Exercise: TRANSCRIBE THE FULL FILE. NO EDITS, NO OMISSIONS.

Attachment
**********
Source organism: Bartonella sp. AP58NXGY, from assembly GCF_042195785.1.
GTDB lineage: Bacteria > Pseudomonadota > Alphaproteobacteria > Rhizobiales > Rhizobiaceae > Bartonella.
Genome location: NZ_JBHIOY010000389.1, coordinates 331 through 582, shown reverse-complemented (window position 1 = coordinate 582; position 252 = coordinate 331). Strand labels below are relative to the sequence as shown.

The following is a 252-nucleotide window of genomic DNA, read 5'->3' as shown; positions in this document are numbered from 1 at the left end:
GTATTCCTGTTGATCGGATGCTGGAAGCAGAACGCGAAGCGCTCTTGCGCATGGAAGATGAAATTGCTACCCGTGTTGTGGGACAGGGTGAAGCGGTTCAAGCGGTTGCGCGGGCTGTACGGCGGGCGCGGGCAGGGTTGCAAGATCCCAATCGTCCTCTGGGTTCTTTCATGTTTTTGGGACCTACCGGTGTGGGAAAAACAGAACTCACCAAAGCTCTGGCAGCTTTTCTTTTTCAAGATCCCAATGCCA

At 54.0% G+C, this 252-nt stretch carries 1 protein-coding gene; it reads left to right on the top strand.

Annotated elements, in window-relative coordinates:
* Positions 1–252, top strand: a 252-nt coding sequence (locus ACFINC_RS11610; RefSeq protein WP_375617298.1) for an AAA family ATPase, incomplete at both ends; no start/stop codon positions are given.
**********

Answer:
Source organism: Bartonella sp. AP58NXGY, from assembly GCF_042195785.1.
GTDB lineage: Bacteria > Pseudomonadota > Alphaproteobacteria > Rhizobiales > Rhizobiaceae > Bartonella.
Genome location: NZ_JBHIOY010000389.1, coordinates 331 through 582, shown reverse-complemented (window position 1 = coordinate 582; position 252 = coordinate 331). Strand labels below are relative to the sequence as shown.

The following is a 252-nucleotide window of genomic DNA, read 5'->3' as shown; positions in this document are numbered from 1 at the left end:
GTATTCCTGTTGATCGGATGCTGGAAGCAGAACGCGAAGCGCTCTTGCGCATGGAAGATGAAATTGCTACCCGTGTTGTGGGACAGGGTGAAGCGGTTCAAGCGGTTGCGCGGGCTGTACGGCGGGCGCGGGCAGGGTTGCAAGATCCCAATCGTCCTCTGGGTTCTTTCATGTTTTTGGGACCTACCGGTGTGGGAAAAACAGAACTCACCAAAGCTCTGGCAGCTTTTCTTTTTCAAGATCCCAATGCCA

At 54.0% G+C, this 252-nt stretch carries 1 protein-coding gene; it reads left to right on the top strand.

Annotated elements, in window-relative coordinates:
* Positions 1–252, top strand: a 252-nt coding sequence (locus ACFINC_RS11610; RefSeq protein WP_375617298.1) for an AAA family ATPase, incomplete at both ends; no start/stop codon positions are given.